Sharma was also inspired to run following a difficult and isolating summer where he even considered transferring. “Personally for me, Covid summer was very difficult. I felt very left out, like Bates didn’t care about me,” he said. “I was at a point where I was so close to transferring.”

However, after a friend wrote to him saying, “wherever you go, you will always find problems, but you just have to bloom wherever you are, so start working on wherever you are,” he was completely re-inspired. 

Sharma’s previous mindset completely shifted, and he remembers thinking to himself, “I’m going to address those issues. I’m going to work for the Bates students and for myself and try to change those things rather than running away from [them].” 

The Election

The BCSG presidential election results were announced on Apr. 20, and Pacheco Soto and Sharma placed second. Two days later, on Apr. 22, Campus Life declared the decision void due to an error allowing seniors to vote and announced a re-vote would take place. 

Following the voided results and the re-vote announcement, Pacheco Soto remarked that “it was very stressful, I’m not going to lie, I was in a very uncomfortable position. It was a very tough spot to be in considering that our ticket and the other ticket were really tight.” 

Sharma and Pacheco Soto were concerned how the re-vote would be perceived by the student body.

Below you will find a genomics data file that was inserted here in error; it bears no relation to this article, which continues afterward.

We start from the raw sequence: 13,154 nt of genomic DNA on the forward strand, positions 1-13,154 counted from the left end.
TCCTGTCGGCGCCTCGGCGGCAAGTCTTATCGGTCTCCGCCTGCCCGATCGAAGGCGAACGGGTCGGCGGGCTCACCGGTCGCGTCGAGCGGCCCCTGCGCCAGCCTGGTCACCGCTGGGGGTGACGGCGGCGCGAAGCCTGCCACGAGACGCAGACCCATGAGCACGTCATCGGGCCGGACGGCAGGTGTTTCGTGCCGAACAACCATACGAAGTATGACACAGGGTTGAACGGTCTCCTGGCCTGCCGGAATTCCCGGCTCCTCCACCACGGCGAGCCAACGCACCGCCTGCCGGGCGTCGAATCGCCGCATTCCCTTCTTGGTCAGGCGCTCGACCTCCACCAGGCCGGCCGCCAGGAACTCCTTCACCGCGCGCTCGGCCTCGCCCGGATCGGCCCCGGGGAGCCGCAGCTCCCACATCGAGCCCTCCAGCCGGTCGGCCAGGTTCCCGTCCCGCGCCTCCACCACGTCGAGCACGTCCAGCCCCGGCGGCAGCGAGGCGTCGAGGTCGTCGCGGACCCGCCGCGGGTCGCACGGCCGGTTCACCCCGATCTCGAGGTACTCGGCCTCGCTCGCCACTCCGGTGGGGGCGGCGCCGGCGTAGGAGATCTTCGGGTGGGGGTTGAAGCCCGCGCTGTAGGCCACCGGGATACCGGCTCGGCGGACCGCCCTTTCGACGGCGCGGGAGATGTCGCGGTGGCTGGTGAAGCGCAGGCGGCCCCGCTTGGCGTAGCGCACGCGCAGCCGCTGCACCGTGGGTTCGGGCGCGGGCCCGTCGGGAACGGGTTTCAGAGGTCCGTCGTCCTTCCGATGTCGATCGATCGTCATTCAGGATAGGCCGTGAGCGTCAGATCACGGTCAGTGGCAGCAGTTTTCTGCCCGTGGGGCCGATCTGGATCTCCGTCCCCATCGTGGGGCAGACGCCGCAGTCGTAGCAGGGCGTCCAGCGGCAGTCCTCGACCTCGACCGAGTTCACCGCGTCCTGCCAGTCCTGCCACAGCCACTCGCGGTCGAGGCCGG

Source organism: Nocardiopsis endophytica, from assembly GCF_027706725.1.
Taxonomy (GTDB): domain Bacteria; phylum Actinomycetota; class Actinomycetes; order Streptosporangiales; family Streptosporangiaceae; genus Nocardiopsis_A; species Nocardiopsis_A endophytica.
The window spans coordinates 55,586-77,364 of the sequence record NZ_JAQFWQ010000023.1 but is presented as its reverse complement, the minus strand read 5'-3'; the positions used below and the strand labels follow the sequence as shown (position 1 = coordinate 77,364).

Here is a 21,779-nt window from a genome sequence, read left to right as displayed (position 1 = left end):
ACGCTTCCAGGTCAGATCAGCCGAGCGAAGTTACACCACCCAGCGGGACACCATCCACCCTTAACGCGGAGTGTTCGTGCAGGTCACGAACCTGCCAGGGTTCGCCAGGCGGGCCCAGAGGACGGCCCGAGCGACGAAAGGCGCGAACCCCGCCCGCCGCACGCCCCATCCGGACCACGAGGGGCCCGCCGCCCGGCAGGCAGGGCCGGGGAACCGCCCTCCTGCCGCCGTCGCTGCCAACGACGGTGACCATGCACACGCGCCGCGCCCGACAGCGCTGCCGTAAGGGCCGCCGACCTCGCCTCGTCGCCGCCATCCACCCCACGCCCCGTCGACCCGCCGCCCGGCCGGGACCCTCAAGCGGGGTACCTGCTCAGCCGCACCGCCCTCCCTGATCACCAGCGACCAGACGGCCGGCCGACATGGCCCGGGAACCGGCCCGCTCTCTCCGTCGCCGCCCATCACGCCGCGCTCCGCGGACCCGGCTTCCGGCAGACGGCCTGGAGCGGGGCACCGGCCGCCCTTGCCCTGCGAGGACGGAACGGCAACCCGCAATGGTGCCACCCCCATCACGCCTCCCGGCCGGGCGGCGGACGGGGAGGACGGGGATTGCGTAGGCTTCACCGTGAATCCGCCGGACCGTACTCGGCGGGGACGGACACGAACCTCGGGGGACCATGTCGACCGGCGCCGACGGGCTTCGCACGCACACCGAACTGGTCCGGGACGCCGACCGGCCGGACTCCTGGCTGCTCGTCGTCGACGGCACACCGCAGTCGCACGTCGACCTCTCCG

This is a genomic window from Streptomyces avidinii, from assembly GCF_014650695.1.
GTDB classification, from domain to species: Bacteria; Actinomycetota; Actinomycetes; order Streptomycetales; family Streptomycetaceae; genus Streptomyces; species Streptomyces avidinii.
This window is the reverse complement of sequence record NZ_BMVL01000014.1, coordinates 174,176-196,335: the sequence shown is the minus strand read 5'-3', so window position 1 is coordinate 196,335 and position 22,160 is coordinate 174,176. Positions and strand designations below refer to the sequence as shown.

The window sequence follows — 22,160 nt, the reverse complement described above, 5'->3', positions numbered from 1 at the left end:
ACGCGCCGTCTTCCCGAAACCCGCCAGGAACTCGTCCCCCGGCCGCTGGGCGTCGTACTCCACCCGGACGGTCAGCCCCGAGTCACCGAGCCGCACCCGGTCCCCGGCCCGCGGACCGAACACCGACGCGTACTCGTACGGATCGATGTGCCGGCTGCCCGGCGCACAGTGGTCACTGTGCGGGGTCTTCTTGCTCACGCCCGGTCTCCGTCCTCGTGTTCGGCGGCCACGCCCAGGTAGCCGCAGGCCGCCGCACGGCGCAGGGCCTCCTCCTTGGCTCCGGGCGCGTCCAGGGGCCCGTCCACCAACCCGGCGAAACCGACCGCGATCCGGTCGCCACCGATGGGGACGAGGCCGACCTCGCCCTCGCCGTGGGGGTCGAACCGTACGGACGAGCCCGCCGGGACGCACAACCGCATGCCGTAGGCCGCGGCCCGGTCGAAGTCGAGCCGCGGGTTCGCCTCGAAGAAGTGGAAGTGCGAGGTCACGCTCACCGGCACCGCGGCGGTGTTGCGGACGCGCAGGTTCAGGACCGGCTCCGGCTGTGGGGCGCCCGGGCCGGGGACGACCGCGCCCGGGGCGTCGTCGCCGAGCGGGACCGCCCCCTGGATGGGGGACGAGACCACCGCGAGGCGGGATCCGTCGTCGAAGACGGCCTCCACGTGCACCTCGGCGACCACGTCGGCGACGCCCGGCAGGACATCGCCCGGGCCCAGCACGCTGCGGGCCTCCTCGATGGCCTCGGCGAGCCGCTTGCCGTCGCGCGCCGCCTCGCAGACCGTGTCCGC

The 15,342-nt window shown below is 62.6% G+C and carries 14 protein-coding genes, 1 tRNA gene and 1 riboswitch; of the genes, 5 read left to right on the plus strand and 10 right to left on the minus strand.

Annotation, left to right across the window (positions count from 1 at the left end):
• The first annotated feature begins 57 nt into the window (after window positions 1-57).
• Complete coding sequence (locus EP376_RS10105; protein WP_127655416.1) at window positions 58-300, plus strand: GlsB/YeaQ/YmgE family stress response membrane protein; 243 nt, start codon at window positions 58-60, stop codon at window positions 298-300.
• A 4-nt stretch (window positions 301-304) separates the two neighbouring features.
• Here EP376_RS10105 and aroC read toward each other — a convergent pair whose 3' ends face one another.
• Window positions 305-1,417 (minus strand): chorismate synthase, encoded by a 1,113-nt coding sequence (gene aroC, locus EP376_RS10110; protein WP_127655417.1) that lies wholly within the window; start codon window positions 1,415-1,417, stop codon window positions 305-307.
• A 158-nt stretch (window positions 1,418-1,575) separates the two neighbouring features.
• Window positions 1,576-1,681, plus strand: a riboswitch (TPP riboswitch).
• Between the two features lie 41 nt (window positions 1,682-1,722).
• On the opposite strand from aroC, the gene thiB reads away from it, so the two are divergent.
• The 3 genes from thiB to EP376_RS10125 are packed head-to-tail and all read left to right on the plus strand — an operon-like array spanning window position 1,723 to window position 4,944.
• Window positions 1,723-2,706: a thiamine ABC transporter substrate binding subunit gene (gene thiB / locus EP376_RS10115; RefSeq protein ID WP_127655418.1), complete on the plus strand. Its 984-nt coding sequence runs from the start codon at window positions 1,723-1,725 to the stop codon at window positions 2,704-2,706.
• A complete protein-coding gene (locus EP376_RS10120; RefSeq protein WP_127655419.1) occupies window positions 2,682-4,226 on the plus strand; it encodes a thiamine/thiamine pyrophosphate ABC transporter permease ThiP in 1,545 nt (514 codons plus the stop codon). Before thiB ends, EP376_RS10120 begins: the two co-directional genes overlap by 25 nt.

“We had our reservations around the re-vote because we were like, this is going to be so ugly,” Sharma said. “What are people going to think about us? What are people going to think about the entire situation? Whatever happened, it happened. It was just so messy.” 

The next week, on April 28, Pacheco Soto and Sharma were announced as the official co-presidents for the BCSG for the 2021-2022 school year. 

Following the results, Pacheco Soto mentioned that he spoke to the previously elected candidates to clear the air. “I didn’t want to make this an awkward situation between us. At the end of the day, this was a human error that happened.” However, he said, “I don’t wish [a re-vote] to anyone who’s running for BCSG at Bates.”

Younger Leaders

As a rising sophomore and a rising junior, Pacheco Soto and Sharma are on the younger side of BCSG leadership. However, they have taken this potential challenge in stride and, instead, see this as an opportunity for growth and fresh ideas. As underclassmen, Sharma explained, “we are in a position where we have the time and the energy to put into this position and use this in the best way possible.”